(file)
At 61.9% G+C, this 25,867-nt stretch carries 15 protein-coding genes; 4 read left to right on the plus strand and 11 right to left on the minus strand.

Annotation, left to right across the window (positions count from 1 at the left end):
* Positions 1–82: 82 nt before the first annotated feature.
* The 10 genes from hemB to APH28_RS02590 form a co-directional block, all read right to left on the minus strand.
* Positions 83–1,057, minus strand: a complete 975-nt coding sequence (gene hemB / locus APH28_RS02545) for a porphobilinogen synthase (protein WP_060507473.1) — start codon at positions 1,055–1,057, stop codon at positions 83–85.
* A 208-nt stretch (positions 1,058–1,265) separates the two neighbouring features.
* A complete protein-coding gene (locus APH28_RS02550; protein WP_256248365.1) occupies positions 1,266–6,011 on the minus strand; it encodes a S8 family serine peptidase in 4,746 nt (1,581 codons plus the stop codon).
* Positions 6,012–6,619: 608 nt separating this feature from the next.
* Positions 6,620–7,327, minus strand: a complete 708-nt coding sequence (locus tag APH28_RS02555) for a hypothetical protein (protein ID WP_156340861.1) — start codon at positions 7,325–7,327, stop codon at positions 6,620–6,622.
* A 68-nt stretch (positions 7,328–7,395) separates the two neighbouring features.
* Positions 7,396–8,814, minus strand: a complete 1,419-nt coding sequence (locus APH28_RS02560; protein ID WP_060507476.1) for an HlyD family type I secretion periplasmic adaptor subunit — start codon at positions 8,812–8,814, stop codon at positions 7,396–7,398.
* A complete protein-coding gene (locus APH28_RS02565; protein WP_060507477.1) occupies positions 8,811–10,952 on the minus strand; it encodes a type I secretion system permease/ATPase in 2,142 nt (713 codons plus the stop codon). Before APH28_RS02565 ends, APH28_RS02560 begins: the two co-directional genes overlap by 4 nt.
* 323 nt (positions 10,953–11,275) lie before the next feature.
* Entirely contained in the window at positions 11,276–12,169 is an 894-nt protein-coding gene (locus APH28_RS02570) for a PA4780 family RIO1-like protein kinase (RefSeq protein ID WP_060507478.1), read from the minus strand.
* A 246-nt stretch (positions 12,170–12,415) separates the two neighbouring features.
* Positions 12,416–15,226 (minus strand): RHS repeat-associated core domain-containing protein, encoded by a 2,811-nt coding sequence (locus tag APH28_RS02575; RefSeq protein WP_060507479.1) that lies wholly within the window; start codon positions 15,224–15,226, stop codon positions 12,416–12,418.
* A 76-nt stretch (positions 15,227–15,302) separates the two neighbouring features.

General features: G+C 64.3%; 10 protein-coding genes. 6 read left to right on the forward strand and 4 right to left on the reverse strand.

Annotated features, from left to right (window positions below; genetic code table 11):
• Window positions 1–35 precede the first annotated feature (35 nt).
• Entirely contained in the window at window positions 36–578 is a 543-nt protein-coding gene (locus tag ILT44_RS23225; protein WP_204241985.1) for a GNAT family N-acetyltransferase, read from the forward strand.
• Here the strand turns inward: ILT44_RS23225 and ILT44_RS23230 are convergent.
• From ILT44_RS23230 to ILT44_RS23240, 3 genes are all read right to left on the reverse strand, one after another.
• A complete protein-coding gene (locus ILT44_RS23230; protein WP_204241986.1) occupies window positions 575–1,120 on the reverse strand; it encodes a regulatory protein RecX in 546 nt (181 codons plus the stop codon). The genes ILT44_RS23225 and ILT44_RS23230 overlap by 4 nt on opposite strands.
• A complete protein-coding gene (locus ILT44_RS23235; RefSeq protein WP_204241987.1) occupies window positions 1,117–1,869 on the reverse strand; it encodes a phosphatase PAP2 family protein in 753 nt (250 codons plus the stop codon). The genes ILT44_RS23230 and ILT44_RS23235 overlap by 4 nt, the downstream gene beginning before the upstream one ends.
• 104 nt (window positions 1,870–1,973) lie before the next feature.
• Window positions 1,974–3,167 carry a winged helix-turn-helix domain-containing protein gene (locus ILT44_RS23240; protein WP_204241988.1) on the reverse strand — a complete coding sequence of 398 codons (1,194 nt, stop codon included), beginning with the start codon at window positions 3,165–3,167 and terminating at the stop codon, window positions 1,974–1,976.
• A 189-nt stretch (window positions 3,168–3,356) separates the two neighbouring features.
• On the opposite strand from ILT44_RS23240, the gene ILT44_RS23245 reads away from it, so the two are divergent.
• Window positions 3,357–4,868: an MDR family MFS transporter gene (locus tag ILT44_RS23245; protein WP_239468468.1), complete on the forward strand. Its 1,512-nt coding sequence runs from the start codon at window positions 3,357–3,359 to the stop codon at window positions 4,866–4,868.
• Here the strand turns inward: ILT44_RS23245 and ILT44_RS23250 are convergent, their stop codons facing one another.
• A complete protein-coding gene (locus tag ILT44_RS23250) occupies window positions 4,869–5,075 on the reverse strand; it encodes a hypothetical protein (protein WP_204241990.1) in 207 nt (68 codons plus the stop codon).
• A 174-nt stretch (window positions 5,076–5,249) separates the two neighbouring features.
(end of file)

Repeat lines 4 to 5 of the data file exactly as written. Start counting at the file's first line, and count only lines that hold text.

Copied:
* The 10 genes from hemB to APH28_RS02590 form a co-directional block, all read right to left on the minus strand.
* Positions 83–1,057, minus strand: a complete 975-nt coding sequence (gene hemB / locus APH28_RS02545) for a porphobilinogen synthase (protein WP_060507473.1) — start codon at positions 1,055–1,057, stop codon at positions 83–85.